Bag Man

September 20, 2014  •  1 Comment

No, I’m not referring to one of the accomplices in a robbery.  And, I’m not talking about the fellow who puts your groceries in the bag (which doesn’t happen as much these days).

 

I’m talking about photo bags.  You know, those necessary accessories you need to carry gear all over the world.  Now, I became seriously interested in photography with the advent of digital.  In the early days you couldn’t get a digital SLR and, of course, bags were not a big deal.  But then Canon came out with the D30 which, I believe, was three megapixels.  Then, came lenses.  Then, came bags.  

 

I have come to know that I am a bagaholic.  As I travel around making photographs I have discovered that I am not unique.  There are many like me.  So, here is my story:

 

As many do, back in the day, I started with LowePro.  A great line of bags and a reputable company.  I started small and eventually ended up with a rolling backpack.  But then airlines started getting stingy with baggage, both by adding cost and by restricting size and weight.

 

Around the same time, the idea of carrying gear on a belt on my hips, saving my back, led me to  Kinesis, a custom designed, almost hand made line of pouches, belts, packs and just about anything you can think of.  So now, I am going down two paths.  I need a big bag to travel with and a belt system to work out of.  This kept me busy for some years. 

 

Fortunately for me, a small group of avid photographers created the company ThinkTank.  When I discovered their line of bags I thought I had finally found the solution.  First, a big ThinkTank roller.  Then, they made a smaller one for regional and international flights.  Then, the shoulder bags for more gear and laptops.  As my laptop grew to 17 inches, so did my Urban Design collection.  Then, they created an innovative belt system with pouches called Skins.  These were, of course, must haves.  I have finally found the solution.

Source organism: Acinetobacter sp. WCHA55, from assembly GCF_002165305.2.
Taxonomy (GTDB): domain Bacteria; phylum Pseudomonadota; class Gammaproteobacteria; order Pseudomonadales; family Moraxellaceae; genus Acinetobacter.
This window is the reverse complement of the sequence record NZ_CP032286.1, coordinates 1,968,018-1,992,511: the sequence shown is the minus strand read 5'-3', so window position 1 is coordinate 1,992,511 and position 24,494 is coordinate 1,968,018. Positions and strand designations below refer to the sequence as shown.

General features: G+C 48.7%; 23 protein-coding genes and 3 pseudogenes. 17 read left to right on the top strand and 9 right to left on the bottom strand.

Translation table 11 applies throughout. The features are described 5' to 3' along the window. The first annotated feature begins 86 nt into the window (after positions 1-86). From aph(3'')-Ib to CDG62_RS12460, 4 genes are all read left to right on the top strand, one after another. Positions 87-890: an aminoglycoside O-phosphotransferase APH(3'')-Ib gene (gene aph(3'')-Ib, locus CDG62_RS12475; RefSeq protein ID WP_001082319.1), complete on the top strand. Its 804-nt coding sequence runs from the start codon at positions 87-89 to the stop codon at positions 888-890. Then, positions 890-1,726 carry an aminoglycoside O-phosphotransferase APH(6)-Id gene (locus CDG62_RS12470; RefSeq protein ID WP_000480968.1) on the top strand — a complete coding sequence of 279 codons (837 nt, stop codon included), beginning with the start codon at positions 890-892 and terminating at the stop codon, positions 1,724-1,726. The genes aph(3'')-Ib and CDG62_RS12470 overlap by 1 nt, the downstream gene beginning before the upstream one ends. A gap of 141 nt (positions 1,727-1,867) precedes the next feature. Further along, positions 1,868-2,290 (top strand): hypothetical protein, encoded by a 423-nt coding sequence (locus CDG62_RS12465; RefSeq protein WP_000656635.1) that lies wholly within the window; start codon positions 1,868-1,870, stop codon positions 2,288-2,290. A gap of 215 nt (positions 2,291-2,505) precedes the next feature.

But still, the rollers were heavy.  I kept thinking if this was lighter I could bring another lens.  Then later, as I aged, the thoughts went to lifting it into the overhead.

 

One day, several years ago, I was on safari in Africa with my friend Andy Biggs and he showed us a bag he had designed.  He called it a Kiboko, and boy, it was only 4 pounds light!  It also had some innovative features for safari photography and I said to myself, I finally have found the solution.  Andy said he had started a bag company which came to be known as Gura Gear to make an entire line.  Just think, an entire line….

 

And now, here I sit with a closet full of bags.  But, I can now carry the extra lens. 

 

The story isn’t over.  I’m getting too old to carry the big lenses and camera bodies.  And, along come mirrorless cameras.  I have invested in a small kit to see if the transition can be made and still get the killer images.  But all this gear is much smaller than the 35mm stuff.  Ah, I need more bags.  So, I discovered an old bag company with small lightweight bags, Tenba.  But only a small backpack and laptop bag.  I now have control.

 

Bottom line for this bagaholic.  I now use the Gura Bataflae bag to transport gear, a Kinesis belt with ThinkTank Skins pouches to work out of and the closet has overflowed into dresser drawers.  But, I think I have finally found the solution…

 

....I wonder what LowePro is up to?......


Comments

1.John Doddato(non-registered)
Mike,
You are right there is no single perfect bag for hauling around camera gear. I had an early model Tenba backpack bag that was about prefect and nursed it for many years until it wore out. I find a lot of the newer bags are too deep and clumsy for my use. I currently have need of a new bag and it is one of the most time consuming things to locate the perfect bag for hiking in the field and traveling through an airport
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